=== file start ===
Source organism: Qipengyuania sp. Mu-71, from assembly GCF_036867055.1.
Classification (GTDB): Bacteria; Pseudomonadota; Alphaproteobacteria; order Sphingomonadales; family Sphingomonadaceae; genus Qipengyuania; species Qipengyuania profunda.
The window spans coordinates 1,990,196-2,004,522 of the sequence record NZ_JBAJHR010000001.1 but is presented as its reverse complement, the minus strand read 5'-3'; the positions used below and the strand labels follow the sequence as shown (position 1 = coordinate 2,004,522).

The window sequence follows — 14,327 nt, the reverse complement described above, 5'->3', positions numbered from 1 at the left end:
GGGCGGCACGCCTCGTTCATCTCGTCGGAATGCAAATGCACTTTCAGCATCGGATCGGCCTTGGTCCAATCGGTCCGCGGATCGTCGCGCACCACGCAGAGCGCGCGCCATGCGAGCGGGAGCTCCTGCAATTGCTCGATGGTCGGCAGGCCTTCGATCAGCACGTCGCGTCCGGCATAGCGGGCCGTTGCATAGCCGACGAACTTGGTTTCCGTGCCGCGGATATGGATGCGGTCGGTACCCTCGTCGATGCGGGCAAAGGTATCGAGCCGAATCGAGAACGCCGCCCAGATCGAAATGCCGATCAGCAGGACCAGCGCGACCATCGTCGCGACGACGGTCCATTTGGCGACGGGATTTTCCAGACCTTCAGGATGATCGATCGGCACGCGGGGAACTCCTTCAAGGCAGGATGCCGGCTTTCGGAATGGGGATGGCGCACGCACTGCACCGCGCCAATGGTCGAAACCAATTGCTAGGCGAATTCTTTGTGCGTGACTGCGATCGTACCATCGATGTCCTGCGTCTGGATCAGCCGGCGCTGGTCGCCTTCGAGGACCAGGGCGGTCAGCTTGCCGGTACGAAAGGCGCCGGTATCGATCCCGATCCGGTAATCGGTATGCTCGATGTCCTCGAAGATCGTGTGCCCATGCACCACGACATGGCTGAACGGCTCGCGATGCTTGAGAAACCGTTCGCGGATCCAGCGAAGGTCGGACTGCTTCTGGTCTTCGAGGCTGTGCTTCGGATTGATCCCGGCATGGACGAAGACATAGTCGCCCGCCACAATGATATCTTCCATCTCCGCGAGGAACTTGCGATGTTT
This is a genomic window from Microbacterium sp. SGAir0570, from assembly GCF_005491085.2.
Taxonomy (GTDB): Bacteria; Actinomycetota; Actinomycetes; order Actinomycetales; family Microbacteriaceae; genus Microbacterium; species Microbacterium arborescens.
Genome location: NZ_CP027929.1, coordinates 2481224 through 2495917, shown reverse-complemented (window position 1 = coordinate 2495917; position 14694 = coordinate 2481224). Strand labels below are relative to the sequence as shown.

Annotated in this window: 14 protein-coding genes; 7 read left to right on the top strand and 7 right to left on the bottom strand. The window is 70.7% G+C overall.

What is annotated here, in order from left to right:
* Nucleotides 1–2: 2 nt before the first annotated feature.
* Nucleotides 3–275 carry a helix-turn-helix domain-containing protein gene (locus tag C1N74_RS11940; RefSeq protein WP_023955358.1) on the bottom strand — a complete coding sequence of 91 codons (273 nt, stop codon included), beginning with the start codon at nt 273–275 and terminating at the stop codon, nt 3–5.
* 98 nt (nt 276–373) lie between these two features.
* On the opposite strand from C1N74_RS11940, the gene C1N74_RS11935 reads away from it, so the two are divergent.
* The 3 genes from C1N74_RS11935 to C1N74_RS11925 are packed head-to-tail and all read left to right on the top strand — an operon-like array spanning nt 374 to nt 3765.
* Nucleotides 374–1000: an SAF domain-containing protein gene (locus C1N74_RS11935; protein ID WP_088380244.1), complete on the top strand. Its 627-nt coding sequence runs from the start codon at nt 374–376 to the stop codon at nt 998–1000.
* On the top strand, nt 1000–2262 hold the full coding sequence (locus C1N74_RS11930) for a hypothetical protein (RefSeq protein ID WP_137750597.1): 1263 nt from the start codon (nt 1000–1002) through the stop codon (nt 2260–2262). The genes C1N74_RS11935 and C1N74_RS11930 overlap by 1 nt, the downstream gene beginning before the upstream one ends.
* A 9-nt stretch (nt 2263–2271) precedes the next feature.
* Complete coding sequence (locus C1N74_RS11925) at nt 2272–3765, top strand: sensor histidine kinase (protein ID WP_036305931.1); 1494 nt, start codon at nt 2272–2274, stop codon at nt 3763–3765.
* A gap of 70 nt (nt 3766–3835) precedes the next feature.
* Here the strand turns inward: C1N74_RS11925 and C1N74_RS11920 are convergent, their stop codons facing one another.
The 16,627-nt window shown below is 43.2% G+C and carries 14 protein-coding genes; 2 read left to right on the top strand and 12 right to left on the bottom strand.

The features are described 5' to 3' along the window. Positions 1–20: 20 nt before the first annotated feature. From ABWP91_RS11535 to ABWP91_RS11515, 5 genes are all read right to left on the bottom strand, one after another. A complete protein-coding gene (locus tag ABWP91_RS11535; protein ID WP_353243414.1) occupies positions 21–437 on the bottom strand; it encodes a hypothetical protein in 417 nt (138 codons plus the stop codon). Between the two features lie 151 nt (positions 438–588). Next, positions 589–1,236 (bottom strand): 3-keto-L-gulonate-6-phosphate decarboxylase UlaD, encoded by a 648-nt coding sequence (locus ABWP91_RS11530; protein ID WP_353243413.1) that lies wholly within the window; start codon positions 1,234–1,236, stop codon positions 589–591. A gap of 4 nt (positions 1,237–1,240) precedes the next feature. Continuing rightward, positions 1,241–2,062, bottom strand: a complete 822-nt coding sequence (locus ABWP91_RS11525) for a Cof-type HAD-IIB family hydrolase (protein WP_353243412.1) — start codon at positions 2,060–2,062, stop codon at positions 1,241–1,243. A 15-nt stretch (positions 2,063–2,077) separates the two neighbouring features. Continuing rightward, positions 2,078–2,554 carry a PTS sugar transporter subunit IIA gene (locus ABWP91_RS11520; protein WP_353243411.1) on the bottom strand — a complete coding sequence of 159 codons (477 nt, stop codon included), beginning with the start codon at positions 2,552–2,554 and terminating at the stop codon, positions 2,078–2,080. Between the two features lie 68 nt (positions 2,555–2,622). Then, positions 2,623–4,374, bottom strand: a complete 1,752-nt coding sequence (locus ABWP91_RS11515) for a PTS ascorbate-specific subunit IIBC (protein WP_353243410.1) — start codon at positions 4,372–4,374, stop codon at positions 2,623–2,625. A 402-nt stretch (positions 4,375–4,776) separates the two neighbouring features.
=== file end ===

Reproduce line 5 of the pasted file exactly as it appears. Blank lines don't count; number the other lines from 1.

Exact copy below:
GGGCGGCACGCCTCGTTCATCTCGTCGGAATGCAAATGCACTTTCAGCATCGGATCGGCCTTGGTCCAATCGGTCCGCGGATCGTCGCGCACCACGCAGAGCGCGCGCCATGCGAGCGGGAGCTCCTGCAATTGCTCGATGGTCGGCAGGCCTTCGATCAGCACGTCGCGTCCGGCATAGCGGGCCGTTGCATAGCCGACGAACTTGGTTTCCGTGCCGCGGATATGGATGCGGTCGGTACCCTCGTCGATGCGGGCAAAGGTATCGAGCCGAATCGAGAACGCCGCCCAGATCGAAATGCCGATCAGCAGGACCAGCGCGACCATCGTCGCGACGACGGTCCATTTGGCGACGGGATTTTCCAGACCTTCAGGATGATCGATCGGCACGCGGGGAACTCCTTCAAGGCAGGATGCCGGCTTTCGGAATGGGGATGGCGCACGCACTGCACCGCGCCAATGGTCGAAACCAATTGCTAGGCGAATTCTTTGTGCGTGACTGCGATCGTACCATCGATGTCCTGCGTCTGGATCAGCCGGCGCTGGTCGCCTTCGAGGACCAGGGCGGTCAGCTTGCCGGTACGAAAGGCGCCGGTATCGATCCCGATCCGGTAATCGGTATGCTCGATGTCCTCGAAGATCGTGTGCCCATGCACCACGACATGGCTGAACGGCTCGCGATGCTTGAGAAACCGTTCGCGGATCCAGCGAAGGTCGGACTGCTTCTGGTCTTCGAGGCTGTGCTTCGGATTGATCCCGGCATGGACGAAGACATAGTCGCCCGCCACAATGATATCTTCCATCTCCGCGAGGAACTTGCGATGTTT